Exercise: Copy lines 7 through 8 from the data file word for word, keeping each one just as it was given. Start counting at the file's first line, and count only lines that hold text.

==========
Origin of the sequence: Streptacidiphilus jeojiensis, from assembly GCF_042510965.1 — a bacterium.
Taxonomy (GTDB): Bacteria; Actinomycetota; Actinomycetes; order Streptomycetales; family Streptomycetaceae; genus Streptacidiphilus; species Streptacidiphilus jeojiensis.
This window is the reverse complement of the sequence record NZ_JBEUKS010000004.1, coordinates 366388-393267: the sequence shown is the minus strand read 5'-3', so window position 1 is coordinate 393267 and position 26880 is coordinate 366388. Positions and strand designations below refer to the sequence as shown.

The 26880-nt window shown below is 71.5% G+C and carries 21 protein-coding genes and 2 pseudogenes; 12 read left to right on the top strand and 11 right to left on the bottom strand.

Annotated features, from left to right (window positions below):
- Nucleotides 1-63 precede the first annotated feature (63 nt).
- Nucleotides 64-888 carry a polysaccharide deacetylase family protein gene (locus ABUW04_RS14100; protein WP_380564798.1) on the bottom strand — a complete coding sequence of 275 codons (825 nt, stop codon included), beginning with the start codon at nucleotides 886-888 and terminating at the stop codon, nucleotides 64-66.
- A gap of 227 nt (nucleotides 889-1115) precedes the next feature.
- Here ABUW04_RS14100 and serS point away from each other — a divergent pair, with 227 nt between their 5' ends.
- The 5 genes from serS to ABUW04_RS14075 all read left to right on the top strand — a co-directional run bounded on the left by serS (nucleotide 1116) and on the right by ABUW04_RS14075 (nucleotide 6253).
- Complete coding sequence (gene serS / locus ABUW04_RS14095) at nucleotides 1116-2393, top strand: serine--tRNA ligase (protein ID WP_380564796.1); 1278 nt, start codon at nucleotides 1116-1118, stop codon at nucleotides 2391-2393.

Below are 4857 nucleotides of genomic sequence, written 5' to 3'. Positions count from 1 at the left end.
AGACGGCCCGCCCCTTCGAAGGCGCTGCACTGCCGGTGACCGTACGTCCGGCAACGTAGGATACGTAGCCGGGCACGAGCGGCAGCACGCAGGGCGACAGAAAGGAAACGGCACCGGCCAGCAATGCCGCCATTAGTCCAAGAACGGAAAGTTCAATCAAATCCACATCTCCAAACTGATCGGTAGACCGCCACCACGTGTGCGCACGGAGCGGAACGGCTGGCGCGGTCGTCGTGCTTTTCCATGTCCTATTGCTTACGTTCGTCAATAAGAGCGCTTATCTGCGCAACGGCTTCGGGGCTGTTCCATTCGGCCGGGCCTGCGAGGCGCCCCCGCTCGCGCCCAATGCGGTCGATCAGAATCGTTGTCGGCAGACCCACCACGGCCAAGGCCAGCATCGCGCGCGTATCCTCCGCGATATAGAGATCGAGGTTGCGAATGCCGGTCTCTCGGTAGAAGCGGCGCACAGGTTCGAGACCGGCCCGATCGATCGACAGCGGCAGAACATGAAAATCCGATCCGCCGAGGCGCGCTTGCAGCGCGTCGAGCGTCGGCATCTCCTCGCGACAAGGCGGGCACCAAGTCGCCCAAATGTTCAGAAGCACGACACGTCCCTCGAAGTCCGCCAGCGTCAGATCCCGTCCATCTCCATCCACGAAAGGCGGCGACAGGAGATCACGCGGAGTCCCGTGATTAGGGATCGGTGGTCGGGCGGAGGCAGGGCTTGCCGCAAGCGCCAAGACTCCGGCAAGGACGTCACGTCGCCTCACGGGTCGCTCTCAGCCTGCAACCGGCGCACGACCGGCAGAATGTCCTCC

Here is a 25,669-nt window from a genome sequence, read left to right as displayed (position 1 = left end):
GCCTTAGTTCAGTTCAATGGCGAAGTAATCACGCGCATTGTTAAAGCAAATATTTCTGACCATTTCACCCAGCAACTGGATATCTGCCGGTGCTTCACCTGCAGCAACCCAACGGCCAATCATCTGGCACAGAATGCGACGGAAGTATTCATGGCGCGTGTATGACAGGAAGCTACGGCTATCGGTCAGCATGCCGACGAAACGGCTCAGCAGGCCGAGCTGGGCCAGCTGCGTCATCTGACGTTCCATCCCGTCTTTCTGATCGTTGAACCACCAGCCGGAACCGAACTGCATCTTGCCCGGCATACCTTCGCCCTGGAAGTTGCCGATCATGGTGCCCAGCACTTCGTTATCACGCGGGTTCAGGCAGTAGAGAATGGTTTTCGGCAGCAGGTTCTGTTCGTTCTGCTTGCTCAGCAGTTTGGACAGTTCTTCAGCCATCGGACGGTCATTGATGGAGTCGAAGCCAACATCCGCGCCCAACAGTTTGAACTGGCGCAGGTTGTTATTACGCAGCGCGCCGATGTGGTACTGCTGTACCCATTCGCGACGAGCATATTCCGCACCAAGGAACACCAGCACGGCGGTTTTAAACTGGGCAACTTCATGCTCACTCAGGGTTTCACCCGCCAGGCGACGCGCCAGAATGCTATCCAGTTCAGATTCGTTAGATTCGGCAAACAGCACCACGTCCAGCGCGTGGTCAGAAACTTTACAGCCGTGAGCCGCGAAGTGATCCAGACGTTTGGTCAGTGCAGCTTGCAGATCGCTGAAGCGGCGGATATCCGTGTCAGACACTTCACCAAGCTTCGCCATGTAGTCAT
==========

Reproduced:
- Nucleotides 64-888 carry a polysaccharide deacetylase family protein gene (locus ABUW04_RS14100; protein WP_380564798.1) on the bottom strand — a complete coding sequence of 275 codons (825 nt, stop codon included), beginning with the start codon at nucleotides 886-888 and terminating at the stop codon, nucleotides 64-66.
- A gap of 227 nt (nucleotides 889-1115) precedes the next feature.